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Archive for August 5th, 2014

Once Upon A Dream: Walt Disney Records Unveils Legacy Collection’s “Sleeping Beauty”

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Sleeping Beauty - Legacy Collection

Earlier this year, Walt Disney Pictures scored a runaway hit with its unlikely reinvention of one of the studio’s most frightening villains as an unlikely heroine. Maleficent enchanted audiences to the tune of a $234 million-plus gross with its retelling of the fairy tale Disney first dramatized in 1959’s Sleeping Beauty. A highlight of the 2014 film’s soundtrack was Lana Del Rey’s haunting rendition of “Once Upon a Dream,” penned for Sleeping Beauty by tunesmiths Sammy Fain and Jack Lawrence (with a little help from Pyotr Ilyich Tchaikovsky). Come October 7, Mary Costa’s original version of the song will be heard on the latest volume of Walt Disney Records’ deluxe Legacy Collection series. The Legacy Collection: Sleeping Beauty follows releases for The Lion King and Mary Poppins, and will feature on two CDs the original soundtrack to Walt Disney’s classic animated film plus a Lost Chords presentation (vintage demos and new, fully-produced recordings of the songs) and other rare bonuses.

When Walt Disney envisioned Sleeping Beauty as an animated film, he knew that he wanted to incorporate the music of Tchaikovsky into its score. The Russian composer (Swan Lake, The Nutcracker) had completed his Sleeping Beauty ballet in 1889, setting to music the same story by Charles Perrault, La Belle au bois dormant (1697), from which Disney drew inspiration. (Disney also drew upon The Brothers Grimm’s version of the tale.) It fell upon George Bruns, a mainstay of the studio’s music department since 1953, to adapt the classical compositions for use in the film. Bruns, a four-time Academy Award nominee and co-writer of such Disney fare as “The Ballad of Davy Crockett” and “Yo Ho (A Pirate’s Life for Me),” proved himself more than up to the task. He composed the orchestral score, and contributed to the songs, as well. Other songwriters including Fain and Lawrence, Winston Hibler and Ted Sears, Tom Adair and Erdman Penner all made contributions to the song score.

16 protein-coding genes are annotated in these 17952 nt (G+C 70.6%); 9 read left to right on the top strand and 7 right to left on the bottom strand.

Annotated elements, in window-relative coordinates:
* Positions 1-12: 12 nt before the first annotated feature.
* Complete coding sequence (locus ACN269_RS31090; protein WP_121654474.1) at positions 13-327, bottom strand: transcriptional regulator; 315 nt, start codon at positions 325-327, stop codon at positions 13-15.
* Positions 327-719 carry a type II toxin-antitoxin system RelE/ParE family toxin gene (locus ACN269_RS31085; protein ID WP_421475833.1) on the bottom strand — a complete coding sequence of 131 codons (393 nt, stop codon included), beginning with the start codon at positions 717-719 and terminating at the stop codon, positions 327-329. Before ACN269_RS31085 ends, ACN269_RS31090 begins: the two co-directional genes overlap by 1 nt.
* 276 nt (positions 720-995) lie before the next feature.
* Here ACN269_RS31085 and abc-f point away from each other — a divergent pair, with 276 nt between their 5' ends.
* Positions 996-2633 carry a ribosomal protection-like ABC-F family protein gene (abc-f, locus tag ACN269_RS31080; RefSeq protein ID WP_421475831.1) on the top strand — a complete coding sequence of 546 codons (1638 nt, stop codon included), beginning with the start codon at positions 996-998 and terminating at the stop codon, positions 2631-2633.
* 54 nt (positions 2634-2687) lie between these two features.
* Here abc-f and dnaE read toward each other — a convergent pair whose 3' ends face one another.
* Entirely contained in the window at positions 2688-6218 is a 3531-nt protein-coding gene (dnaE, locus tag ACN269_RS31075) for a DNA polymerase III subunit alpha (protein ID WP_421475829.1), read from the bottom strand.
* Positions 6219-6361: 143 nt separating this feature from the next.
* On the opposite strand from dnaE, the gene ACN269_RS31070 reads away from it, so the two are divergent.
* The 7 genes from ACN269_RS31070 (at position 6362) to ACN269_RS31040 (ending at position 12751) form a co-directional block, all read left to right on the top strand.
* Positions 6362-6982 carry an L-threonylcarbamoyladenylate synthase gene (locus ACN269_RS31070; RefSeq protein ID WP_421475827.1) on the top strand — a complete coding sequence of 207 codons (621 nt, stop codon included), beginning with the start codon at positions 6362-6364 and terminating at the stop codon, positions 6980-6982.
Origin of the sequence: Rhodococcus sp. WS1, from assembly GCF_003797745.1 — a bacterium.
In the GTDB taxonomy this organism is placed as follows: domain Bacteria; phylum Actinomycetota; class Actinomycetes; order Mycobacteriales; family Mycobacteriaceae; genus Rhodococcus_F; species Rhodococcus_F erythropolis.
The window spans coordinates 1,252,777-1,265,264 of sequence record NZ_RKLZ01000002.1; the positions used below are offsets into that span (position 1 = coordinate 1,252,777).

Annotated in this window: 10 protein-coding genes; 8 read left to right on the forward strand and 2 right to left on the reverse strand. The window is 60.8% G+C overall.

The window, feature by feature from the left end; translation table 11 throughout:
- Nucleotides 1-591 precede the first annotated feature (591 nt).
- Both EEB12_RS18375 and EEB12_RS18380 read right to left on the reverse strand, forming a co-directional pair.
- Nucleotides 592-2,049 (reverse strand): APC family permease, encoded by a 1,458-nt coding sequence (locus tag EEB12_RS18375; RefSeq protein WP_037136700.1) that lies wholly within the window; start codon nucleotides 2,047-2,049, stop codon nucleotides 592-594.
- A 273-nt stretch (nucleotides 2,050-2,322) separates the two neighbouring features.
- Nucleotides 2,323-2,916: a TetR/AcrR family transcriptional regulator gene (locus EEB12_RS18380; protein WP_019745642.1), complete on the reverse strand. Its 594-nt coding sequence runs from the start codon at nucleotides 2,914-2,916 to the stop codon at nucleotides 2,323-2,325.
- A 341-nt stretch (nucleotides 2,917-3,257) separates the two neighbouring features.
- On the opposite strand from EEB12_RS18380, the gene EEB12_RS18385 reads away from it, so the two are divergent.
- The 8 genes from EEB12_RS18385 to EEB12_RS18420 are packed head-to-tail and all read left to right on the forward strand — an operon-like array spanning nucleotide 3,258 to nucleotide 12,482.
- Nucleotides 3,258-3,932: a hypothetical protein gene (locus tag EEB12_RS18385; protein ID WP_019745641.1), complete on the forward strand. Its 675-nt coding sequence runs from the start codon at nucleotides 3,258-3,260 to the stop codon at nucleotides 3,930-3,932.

Much as Sleeping Beauty broke new ground visually – it was the first animated picture to be shot in the Super Technirama 70mm widescreen process, as well as the second full-length animated picture to be released in anamorphic widescreen – it innovated musically, as well. Disneyland Records’ Tutti Camarata was so impressed with the orchestral score, recorded in Germany, that he wanted to present it on the soundtrack album along with the songs. (Disney’s Snow White and the Seven Dwarfs is recognized as birthing the first commercially released soundtrack album, but as became common for most musical films, the album only contained the songs.) Camarata’s practice became the standard at Disneyland (today Walt Disney Records) and elsewhere.

What will you find on The Legacy Collection volume? Hit the jump to find out! Read the rest of this entry »

Written by Joe Marchese

August 5, 2014 at 13:56

Splish Splash! Bobby Darin’s “The Milk Shows” Premieres Two Discs of Never-Before-Heard Recordings

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Bobby Darin - Milk ShowsBobby Darin knew he was in a race with time. If it was a race he would inevitably lose as a result of the heart condition he fought for his 37 years, Darin accomplished more in that short period of time than many artists who lived twice as long. A master of reinvention, Darin successfully transformed himself from teen idol to sophisticated hipster to folk troubadour and back again before his death in 1973. He also left behind a catalogue of impressive size at Atlantic, Capitol, Motown and his own Direction label, most – but not all – of which has been reissued on CD. But, with Darin departed for more than 40 years now, any discovery of new music from the singer is cause for celebration. As such, Edsel’s release of The Milk Shows – with some 96 songs on two CDs, only a couple of which have ever appeared anywhere before – is a major event for fans of The Great American Songbook and one of its most famous proponents.